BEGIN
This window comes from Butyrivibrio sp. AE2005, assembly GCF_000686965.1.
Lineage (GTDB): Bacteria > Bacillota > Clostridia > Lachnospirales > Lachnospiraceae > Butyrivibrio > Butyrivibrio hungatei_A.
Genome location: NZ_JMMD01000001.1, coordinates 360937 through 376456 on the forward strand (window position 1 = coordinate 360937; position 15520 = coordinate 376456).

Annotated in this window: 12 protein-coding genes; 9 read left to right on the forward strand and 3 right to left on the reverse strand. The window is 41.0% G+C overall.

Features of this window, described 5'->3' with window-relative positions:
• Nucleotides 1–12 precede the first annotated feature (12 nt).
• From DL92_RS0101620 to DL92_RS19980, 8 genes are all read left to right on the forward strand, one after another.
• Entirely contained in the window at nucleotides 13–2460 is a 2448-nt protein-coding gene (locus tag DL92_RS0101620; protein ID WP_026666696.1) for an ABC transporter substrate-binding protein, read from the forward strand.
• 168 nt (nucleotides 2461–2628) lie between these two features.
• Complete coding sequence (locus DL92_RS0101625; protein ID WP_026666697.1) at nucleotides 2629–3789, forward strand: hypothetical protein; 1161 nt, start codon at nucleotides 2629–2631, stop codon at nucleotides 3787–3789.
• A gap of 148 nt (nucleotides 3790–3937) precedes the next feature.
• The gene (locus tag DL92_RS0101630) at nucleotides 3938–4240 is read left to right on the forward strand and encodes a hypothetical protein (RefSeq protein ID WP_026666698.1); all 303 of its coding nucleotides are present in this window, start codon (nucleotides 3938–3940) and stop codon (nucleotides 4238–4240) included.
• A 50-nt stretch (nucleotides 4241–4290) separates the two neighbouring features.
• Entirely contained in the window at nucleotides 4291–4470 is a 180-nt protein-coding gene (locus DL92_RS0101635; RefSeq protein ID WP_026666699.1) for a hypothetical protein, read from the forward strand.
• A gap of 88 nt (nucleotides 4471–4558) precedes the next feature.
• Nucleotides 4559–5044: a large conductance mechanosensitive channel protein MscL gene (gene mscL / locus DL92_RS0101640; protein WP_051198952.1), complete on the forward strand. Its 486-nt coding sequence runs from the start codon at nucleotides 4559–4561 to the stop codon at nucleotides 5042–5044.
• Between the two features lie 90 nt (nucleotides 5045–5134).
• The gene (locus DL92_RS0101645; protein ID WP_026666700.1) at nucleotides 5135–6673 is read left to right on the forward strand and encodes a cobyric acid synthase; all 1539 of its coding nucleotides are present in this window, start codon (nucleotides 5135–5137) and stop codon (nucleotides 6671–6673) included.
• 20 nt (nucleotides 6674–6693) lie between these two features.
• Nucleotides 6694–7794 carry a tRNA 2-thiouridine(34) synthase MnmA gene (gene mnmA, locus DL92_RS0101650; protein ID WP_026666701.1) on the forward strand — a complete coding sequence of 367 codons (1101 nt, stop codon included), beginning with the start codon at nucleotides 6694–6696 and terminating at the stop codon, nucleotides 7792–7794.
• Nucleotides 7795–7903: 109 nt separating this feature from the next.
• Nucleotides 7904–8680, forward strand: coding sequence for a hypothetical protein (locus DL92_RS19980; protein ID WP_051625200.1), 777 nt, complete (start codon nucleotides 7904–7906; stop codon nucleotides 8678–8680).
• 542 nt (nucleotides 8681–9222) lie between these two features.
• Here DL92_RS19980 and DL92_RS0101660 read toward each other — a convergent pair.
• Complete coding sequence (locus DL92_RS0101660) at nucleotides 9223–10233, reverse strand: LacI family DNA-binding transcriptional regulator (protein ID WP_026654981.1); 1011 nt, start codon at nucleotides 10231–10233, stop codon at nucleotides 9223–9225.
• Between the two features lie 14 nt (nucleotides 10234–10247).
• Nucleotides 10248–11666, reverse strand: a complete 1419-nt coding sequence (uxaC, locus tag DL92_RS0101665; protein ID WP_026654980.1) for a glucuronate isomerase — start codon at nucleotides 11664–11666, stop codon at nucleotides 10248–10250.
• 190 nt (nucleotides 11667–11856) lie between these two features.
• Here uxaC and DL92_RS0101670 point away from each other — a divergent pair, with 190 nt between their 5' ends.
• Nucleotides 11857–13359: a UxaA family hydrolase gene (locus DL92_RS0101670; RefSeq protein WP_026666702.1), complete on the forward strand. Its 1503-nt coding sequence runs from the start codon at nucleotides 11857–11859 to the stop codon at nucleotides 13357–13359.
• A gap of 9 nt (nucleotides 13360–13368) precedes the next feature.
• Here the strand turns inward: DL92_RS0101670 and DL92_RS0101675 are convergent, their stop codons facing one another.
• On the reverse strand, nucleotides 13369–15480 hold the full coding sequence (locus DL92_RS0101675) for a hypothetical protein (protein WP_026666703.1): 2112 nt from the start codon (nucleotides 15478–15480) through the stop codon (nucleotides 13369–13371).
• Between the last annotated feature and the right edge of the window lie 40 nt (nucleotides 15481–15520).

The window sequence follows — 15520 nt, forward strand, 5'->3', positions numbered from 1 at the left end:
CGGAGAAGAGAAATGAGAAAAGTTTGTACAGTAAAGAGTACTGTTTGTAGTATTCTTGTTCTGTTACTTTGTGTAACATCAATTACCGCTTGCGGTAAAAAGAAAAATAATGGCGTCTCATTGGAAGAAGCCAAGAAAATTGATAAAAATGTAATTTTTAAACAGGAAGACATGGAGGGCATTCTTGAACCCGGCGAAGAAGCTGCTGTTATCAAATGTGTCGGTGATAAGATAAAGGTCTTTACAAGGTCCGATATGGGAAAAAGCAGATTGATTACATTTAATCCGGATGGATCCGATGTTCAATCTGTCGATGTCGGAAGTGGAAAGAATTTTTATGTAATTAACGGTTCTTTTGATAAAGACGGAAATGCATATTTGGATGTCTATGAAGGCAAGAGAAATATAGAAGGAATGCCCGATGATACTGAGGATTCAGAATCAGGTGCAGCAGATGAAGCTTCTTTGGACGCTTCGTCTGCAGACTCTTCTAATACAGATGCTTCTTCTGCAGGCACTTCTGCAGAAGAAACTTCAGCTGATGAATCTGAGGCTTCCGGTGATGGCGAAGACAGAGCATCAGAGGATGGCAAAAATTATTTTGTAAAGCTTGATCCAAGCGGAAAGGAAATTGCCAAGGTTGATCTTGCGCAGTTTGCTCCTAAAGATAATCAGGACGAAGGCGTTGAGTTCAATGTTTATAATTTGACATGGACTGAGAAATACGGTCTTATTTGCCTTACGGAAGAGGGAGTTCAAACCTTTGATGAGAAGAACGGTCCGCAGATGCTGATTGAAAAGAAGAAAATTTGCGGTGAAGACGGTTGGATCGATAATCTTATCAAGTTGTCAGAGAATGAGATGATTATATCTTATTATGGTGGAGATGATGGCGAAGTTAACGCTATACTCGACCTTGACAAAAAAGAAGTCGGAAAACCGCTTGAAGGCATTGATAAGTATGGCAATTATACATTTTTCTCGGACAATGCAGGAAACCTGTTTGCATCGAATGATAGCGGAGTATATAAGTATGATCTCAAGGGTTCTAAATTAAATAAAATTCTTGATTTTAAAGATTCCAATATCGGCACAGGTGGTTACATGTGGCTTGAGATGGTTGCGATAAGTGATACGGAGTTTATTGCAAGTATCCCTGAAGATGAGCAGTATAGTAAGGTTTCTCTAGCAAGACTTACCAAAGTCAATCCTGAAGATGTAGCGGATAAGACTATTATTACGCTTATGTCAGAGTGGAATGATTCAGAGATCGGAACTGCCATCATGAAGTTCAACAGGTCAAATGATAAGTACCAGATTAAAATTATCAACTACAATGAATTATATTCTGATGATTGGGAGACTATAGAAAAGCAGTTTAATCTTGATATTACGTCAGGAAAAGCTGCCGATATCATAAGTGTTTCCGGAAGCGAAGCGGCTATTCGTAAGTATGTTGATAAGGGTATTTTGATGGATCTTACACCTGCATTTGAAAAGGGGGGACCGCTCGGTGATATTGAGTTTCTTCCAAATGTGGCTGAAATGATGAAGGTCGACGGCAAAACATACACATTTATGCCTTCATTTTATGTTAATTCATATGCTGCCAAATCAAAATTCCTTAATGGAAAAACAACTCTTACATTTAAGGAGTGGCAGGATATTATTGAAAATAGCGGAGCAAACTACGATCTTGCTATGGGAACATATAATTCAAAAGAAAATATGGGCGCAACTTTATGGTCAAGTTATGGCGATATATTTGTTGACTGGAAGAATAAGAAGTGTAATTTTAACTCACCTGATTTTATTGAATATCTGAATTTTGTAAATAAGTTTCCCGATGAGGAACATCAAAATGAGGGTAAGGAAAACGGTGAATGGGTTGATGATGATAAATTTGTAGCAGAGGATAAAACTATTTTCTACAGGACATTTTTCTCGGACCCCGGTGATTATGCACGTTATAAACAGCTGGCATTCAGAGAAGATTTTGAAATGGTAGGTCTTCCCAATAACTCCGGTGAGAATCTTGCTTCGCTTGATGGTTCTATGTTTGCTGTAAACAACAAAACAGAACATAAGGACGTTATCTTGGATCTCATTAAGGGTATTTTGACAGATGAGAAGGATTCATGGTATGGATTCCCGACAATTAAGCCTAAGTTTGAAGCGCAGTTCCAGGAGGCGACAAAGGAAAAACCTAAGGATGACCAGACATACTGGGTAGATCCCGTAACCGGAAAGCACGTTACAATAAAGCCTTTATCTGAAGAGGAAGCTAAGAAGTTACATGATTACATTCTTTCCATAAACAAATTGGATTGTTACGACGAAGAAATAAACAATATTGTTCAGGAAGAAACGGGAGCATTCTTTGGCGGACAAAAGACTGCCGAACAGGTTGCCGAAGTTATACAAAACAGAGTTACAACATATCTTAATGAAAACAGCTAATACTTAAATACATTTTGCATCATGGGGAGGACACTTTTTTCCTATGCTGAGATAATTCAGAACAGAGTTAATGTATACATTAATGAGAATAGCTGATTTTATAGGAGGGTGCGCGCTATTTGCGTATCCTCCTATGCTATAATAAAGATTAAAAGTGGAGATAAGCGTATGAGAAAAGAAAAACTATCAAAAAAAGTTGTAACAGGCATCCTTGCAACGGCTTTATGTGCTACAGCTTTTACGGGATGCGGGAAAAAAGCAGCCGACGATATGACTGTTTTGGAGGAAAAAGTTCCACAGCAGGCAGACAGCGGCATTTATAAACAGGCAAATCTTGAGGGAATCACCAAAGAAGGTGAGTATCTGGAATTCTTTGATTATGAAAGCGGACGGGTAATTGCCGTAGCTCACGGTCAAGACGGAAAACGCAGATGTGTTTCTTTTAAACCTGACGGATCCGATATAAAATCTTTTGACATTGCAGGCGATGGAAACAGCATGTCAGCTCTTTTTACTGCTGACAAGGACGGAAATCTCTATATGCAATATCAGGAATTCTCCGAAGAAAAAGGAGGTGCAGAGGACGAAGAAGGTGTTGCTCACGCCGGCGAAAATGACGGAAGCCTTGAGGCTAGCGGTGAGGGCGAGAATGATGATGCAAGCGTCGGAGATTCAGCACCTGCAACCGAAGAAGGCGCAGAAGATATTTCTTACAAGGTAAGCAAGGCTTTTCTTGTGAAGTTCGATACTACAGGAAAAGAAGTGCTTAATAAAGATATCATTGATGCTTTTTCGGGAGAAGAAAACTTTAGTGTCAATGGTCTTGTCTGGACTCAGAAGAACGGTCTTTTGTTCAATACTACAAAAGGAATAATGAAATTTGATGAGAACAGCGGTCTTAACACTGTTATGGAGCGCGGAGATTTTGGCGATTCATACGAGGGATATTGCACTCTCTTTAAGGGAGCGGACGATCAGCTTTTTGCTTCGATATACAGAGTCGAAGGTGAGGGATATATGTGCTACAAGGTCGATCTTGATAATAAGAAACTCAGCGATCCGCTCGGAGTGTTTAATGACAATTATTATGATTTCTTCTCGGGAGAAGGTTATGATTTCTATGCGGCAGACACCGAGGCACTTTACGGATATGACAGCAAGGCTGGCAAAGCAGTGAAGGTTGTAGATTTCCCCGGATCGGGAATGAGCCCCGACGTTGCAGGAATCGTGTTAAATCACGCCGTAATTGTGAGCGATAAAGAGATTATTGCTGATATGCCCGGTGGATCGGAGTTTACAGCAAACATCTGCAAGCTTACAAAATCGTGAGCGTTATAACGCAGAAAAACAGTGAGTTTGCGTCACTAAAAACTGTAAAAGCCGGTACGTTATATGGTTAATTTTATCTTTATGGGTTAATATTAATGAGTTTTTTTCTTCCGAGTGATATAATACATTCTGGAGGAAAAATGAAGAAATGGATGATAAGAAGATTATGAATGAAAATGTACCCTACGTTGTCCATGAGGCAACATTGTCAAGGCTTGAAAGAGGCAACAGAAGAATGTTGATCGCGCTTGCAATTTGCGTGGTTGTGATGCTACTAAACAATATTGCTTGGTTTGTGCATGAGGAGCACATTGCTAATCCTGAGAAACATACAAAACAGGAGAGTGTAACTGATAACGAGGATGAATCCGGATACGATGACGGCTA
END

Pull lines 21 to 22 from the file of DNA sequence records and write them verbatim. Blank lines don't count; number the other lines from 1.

• Nucleotides 7795–7903: 109 nt separating this feature from the next.
• Nucleotides 7904–8680, forward strand: coding sequence for a hypothetical protein (locus DL92_RS19980; protein ID WP_051625200.1), 777 nt, complete (start codon nucleotides 7904–7906; stop codon nucleotides 8678–8680).